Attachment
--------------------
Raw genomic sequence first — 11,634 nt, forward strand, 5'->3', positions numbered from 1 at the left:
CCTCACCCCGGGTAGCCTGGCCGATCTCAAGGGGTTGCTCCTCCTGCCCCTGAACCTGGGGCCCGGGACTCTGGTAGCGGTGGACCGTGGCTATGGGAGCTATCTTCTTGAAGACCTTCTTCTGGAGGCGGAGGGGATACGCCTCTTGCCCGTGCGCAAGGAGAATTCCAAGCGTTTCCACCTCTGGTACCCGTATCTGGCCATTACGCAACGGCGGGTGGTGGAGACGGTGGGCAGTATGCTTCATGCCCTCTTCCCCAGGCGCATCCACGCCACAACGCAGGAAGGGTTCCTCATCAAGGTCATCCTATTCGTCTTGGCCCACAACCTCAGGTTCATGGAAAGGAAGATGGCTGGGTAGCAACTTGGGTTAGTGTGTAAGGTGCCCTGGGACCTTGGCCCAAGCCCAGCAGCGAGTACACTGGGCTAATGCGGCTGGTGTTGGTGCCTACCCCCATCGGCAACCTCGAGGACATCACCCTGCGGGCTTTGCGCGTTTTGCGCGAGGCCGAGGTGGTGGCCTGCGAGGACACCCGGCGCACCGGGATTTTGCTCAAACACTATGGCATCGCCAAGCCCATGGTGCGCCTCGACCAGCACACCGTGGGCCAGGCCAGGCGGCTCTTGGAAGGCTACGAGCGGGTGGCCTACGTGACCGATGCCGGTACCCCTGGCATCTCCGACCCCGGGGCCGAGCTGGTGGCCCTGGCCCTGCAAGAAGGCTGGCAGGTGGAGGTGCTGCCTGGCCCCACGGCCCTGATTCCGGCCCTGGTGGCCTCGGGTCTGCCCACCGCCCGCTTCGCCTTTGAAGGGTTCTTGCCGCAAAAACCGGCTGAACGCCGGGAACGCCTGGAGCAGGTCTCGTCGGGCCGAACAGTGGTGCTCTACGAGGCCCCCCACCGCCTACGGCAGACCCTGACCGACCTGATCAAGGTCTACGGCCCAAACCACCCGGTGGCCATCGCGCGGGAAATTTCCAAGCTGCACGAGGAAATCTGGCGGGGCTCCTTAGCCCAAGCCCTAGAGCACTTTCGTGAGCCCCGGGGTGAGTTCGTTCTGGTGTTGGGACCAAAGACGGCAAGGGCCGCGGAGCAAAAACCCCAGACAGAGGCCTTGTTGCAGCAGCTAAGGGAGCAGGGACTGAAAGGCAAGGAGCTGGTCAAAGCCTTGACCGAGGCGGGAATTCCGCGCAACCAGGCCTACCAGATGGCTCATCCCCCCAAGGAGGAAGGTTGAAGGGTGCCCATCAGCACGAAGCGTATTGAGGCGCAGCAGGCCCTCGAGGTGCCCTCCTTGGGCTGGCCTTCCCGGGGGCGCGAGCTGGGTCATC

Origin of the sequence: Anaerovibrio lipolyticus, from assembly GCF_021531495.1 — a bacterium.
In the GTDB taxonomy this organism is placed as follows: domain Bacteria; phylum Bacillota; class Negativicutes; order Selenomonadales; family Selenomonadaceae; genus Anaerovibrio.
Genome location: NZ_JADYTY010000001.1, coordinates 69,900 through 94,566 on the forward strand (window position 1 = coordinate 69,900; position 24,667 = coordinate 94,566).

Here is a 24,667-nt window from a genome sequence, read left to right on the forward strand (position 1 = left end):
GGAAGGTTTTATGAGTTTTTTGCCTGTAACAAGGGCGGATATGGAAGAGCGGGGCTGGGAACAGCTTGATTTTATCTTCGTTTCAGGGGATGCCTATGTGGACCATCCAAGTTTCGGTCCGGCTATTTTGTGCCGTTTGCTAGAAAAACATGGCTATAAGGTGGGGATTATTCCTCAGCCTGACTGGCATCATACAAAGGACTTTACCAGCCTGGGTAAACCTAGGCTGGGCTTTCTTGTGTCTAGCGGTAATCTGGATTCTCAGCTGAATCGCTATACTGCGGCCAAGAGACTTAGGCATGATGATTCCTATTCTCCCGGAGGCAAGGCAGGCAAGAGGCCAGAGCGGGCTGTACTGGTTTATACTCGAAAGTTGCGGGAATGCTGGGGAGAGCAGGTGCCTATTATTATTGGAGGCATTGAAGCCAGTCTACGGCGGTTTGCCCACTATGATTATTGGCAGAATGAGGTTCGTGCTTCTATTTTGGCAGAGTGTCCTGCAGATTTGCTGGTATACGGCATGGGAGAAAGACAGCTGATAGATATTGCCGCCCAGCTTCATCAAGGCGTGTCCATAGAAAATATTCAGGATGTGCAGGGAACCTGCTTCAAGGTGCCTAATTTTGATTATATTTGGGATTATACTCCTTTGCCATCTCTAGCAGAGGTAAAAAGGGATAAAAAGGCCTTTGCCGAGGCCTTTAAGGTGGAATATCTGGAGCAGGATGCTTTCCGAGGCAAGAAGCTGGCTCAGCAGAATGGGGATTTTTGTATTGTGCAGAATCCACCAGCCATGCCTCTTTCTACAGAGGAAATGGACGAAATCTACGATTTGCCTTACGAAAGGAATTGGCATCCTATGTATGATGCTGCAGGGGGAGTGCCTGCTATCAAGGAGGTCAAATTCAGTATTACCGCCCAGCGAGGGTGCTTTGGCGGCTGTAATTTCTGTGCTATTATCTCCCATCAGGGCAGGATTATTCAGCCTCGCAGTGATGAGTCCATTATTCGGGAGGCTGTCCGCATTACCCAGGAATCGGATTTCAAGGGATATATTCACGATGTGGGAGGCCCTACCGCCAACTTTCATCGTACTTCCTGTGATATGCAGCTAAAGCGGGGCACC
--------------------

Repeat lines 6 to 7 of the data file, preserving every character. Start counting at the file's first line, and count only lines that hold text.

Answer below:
Here is a 24,667-nt window from a genome sequence, read left to right on the forward strand (position 1 = left end):
GGAAGGTTTTATGAGTTTTTTGCCTGTAACAAGGGCGGATATGGAAGAGCGGGGCTGGGAACAGCTTGATTTTATCTTCGTTTCAGGGGATGCCTATGTGGACCATCCAAGTTTCGGTCCGGCTATTTTGTGCCGTTTGCTAGAAAAACATGGCTATAAGGTGGGGATTATTCCTCAGCCTGACTGGCATCATACAAAGGACTTTACCAGCCTGGGTAAACCTAGGCTGGGCTTTCTTGTGTCTAGCGGTAATCTGGATTCTCAGCTGAATCGCTATACTGCGGCCAAGAGACTTAGGCATGATGATTCCTATTCTCCCGGAGGCAAGGCAGGCAAGAGGCCAGAGCGGGCTGTACTGGTTTATACTCGAAAGTTGCGGGAATGCTGGGGAGAGCAGGTGCCTATTATTATTGGAGGCATTGAAGCCAGTCTACGGCGGTTTGCCCACTATGATTATTGGCAGAATGAGGTTCGTGCTTCTATTTTGGCAGAGTGTCCTGCAGATTTGCTGGTATACGGCATGGGAGAAAGACAGCTGATAGATATTGCCGCCCAGCTTCATCAAGGCGTGTCCATAGAAAATATTCAGGATGTGCAGGGAACCTGCTTCAAGGTGCCTAATTTTGATTATATTTGGGATTATACTCCTTTGCCATCTCTAGCAGAGGTAAAAAGGGATAAAAAGGCCTTTGCCGAGGCCTTTAAGGTGGAATATCTGGAGCAGGATGCTTTCCGAGGCAAGAAGCTGGCTCAGCAGAATGGGGATTTTTGTATTGTGCAGAATCCACCAGCCATGCCTCTTTCTACAGAGGAAATGGACGAAATCTACGATTTGCCTTACGAAAGGAATTGGCATCCTATGTATGATGCTGCAGGGGGAGTGCCTGCTATCAAGGAGGTCAAATTCAGTATTACCGCCCAGCGAGGGTGCTTTGGCGGCTGTAATTTCTGTGCTATTATCTCCCATCAGGGCAGGATTATTCAGCCTCGCAGTGATGAGTCCATTATTCGGGAGGCTGTCCGCATTACCCAGGAATCGGATTTCAAGGGATATATTCACGATGTGGGAGGCCCTACCGCCAACTTTCATCGTACTTCCTGTGATATGCAGCTAAAGCGGGGCACC